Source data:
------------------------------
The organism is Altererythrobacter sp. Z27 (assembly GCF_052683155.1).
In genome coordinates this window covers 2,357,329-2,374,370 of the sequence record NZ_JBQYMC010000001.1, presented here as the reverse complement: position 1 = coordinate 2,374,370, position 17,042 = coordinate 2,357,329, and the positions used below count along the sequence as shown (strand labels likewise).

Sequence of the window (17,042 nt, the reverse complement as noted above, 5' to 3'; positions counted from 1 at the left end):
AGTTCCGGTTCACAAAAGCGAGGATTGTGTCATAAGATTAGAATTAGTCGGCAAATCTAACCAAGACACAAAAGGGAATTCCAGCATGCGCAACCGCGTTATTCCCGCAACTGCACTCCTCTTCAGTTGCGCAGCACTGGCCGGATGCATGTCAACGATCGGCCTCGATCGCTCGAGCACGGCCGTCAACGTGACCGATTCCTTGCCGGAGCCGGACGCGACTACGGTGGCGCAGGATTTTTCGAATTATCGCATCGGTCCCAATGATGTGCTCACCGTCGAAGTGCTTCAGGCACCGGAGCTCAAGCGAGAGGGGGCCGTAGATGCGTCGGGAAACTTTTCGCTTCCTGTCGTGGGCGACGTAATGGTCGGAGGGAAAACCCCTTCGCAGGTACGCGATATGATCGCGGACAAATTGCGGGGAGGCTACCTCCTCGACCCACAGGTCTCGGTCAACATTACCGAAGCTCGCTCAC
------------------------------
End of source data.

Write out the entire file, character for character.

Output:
The organism is Altererythrobacter sp. Z27 (assembly GCF_052683155.1).
In genome coordinates this window covers 2,357,329-2,374,370 of the sequence record NZ_JBQYMC010000001.1, presented here as the reverse complement: position 1 = coordinate 2,374,370, position 17,042 = coordinate 2,357,329, and the positions used below count along the sequence as shown (strand labels likewise).

Sequence of the window (17,042 nt, the reverse complement as noted above, 5' to 3'; positions counted from 1 at the left end):
AGTTCCGGTTCACAAAAGCGAGGATTGTGTCATAAGATTAGAATTAGTCGGCAAATCTAACCAAGACACAAAAGGGAATTCCAGCATGCGCAACCGCGTTATTCCCGCAACTGCACTCCTCTTCAGTTGCGCAGCACTGGCCGGATGCATGTCAACGATCGGCCTCGATCGCTCGAGCACGGCCGTCAACGTGACCGATTCCTTGCCGGAGCCGGACGCGACTACGGTGGCGCAGGATTTTTCGAATTATCGCATCGGTCCCAATGATGTGCTCACCGTCGAAGTGCTTCAGGCACCGGAGCTCAAGCGAGAGGGGGCCGTAGATGCGTCGGGAAACTTTTCGCTTCCTGTCGTGGGCGACGTAATGGTCGGAGGGAAAACCCCTTCGCAGGTACGCGATATGATCGCGGACAAATTGCGGGGAGGCTACCTCCTCGACCCACAGGTCTCGGTCAACATTACCGAAGCTCGCTCAC